In connection with papers from a Symposium on Schliemann a contribution on "die Mauern von Jericho" (105-115) will doubtless come as something of a surprise -- and rightly so. To be sure, Ussishkin at the outset does point to some alleged parallels, which he claims are very evident -- e.g., both Troy and Jericho are deeply imbedded in Western tradition; both have become controversial in modern discussion. On closer examination, however, these parallels turn out to be rather superficial, which is even truer when Ussishkin cites Helen and Rahab. It is presumably for this reason that, after these initial statements, one hears no more about Troy in Ussishkin's discussion.

It is left for Cobet, in the contribution which follows (his second), on "Troia, Jericho und die historische Kritik" (117-135), to draw closer parallels. And he does draw many, which appear illuminating and indeed compelling -- until one takes into account the manner in which he sets up his thesis of Schliemann-Troia-Archäologie which he proceeds to argue within the context of his comparison of Troy and Jericho: namely, in a narrow and simplistic way. He employs two major components. At the outset, within the context of the hundredth anniversary of Schliemann's death, he cites a number of journalists in various newspapers on attitudes towards Schliemann (not the views of specialists on the significance of the data that have come to light at especially Hissarlik, but also at all other Aegean Bronze Age sites). Secondly, he cites Schliemann -- but which Schliemann? It is essentially the Schliemann of 1874, i.e., Schliemann at the very beginning of his career, not the Schliemann who by the time of his death, after 20 years of experience, had greatly matured in respect of his methods and interpretation of the evidence. From the Schliemann of 1874 and journalistic comments of 1990 Cobet is able to extrapolate what he calls the "Schliemann Effekt" -- i.e., the idea of "the spade as the sword of archaeology". "Der Spatten als Schwert der Archäologie" in the hands of Schliemann (of 1874) at 'Troy' produces an "Archäologie" that naïvely attempts to prove the 'unprovable' -- that there was a historical Trojan War, as reflected in the Iliad.

Two major points may be made about Cobet's approach. First, although at the end of his discussion he cites Schliemann's well-known statement in his Trojanischer Altertümer (26-27) (1874), to the effect that, should he not find Troy, he would at least "penetrate to the deepest darkness of the prehistoric period and thus enrich science by discovering at least some interesting pages of the earliest history of the great Hellenic people," he attempts to play down its significance.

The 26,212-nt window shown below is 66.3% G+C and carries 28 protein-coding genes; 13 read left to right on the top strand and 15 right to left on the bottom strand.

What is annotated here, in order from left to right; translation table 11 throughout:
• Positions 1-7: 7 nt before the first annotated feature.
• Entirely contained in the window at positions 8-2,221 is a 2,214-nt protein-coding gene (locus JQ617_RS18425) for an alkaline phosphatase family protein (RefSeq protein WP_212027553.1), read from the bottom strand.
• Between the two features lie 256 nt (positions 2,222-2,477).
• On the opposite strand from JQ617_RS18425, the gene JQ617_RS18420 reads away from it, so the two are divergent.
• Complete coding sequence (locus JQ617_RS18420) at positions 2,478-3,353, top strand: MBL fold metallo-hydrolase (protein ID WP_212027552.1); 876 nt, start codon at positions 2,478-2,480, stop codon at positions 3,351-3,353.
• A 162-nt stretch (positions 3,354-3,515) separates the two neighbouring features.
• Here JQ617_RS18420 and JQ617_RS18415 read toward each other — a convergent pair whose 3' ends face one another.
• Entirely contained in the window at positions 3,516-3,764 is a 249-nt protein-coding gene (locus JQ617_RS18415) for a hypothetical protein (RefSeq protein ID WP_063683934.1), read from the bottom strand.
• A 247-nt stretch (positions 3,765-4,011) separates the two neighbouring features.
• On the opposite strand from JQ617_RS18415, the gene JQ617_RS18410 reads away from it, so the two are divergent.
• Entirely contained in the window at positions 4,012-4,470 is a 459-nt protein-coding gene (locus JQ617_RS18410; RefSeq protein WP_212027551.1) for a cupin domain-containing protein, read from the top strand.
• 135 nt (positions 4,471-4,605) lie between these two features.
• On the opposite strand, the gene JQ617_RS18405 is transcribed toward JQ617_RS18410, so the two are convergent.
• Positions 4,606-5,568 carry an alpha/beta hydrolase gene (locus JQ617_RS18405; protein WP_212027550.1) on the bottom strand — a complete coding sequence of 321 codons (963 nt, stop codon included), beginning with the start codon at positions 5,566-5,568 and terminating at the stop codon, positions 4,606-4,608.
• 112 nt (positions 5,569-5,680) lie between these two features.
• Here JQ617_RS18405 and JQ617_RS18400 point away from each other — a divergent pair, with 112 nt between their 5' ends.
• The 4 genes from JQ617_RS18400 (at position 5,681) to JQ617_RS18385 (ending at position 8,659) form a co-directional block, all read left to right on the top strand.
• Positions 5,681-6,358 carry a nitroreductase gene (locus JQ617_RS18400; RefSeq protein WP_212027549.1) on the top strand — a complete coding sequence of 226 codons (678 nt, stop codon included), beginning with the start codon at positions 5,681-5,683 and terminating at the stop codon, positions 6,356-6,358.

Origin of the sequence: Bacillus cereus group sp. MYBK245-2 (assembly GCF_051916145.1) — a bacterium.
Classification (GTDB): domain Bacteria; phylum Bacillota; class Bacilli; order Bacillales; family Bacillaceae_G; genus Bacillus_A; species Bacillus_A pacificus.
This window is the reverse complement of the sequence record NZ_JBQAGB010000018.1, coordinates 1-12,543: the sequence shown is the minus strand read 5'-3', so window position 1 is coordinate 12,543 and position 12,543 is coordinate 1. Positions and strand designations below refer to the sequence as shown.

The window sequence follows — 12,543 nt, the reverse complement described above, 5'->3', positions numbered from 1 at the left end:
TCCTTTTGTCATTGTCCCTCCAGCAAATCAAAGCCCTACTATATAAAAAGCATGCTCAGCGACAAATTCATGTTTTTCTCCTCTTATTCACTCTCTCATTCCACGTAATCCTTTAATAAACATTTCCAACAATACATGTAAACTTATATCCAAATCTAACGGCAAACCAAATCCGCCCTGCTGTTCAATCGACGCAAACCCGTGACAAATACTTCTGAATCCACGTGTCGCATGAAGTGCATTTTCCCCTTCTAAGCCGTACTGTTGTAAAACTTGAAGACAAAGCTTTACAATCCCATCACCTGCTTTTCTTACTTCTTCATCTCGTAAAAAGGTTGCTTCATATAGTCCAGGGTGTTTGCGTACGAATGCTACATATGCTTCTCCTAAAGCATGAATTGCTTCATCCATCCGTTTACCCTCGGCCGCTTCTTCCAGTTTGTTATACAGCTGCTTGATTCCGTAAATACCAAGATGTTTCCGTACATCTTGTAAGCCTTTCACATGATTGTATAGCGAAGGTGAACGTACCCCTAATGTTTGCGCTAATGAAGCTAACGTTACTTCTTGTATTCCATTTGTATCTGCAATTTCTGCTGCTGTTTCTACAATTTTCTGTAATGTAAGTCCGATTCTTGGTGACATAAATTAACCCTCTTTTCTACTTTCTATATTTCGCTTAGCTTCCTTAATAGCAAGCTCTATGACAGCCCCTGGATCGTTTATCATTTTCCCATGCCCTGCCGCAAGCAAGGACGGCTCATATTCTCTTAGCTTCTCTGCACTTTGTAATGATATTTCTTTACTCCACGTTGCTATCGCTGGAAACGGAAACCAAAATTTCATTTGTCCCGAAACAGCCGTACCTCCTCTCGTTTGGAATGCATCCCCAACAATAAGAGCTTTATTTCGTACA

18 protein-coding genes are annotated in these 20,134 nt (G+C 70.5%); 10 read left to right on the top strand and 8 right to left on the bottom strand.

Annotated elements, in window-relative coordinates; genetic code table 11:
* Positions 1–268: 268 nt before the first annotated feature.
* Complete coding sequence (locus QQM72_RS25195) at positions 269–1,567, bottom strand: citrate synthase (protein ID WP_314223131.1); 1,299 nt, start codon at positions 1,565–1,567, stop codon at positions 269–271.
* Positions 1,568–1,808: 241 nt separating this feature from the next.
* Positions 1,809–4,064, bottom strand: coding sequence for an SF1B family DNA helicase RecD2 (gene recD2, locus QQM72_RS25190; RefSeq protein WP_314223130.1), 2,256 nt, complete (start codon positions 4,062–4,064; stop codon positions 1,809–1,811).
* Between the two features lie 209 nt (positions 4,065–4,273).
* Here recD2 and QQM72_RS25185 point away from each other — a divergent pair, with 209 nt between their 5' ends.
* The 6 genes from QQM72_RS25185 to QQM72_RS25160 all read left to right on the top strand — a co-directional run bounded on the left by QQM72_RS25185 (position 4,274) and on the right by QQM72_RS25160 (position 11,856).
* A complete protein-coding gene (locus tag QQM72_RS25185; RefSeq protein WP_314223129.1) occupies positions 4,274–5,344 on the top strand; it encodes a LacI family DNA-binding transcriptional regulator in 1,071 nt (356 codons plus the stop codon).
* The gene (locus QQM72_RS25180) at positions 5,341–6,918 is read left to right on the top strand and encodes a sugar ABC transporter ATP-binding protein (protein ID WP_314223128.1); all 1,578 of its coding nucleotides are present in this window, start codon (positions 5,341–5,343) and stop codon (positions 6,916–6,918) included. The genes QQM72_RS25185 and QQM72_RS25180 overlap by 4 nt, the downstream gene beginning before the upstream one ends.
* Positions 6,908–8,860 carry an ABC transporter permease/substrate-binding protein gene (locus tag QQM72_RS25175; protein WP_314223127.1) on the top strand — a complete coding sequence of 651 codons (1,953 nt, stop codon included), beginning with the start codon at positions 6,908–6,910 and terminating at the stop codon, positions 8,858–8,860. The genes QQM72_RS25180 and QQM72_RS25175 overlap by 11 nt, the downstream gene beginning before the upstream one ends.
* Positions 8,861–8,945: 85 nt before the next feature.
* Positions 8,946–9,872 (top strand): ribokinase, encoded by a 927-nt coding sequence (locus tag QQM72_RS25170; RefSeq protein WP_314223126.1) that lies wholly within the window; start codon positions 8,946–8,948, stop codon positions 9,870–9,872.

Nor does he make much allowance for the fact that by the time of his last campaign in 1890, when significant new evidence came to light prompting Schliemann to plan the longest campaign ever for 1891, his approach to archaeological evidence was significantly different from what it had been in 1874 (not that he had given up his belief in the Trojan War or that the new evidence would not have strengthened that belief).

The second major observation has to do with Cobet's post-modern view of history: that the complexity of multi-stratified information does not enable one to reconstruct events but only cultural contexts. For Cobet, "griechische Geschichte" still begins as it did for Grote in the middle of the last century. In other words, for him there does not appear to be such a thing as Greek Vor- und Frühgeschichte".

The ultimate irony of his approach emerges in his discussion of Jericho. Since it is necessary to reject the biblical 'account' (as it is necessary to reject Homer's 'account' of the Trojan War), he finds it equally necessary to attempt to explain what actually happened (i.e., what were the 'events' of Jericho?). His method of "rationalisierend spekulieren," however, does not produce any more certainty about what 'happened' at Jericho than Schliemann's excavations at Hissarlik did on the question of the Trojan War. In other words, Schliemann's "Spatten" as the "Schwert der Archäologie" is just as valid as Cobet's "rationalisierend spekulieren".3 In connection with Jericho, Cobet at least acknowledges that at some point the Israelites did take possession of the land, which could have given rise to a later account in which Jericho could have played a significant role. But he does not allude to any early significant activity by the Greeks at the Hellespont that could later have given rise to the legend of the Trojan War. His discussion of Jericho does not therefore illuminate the "Schliemann Effekt" in a really meaningful way.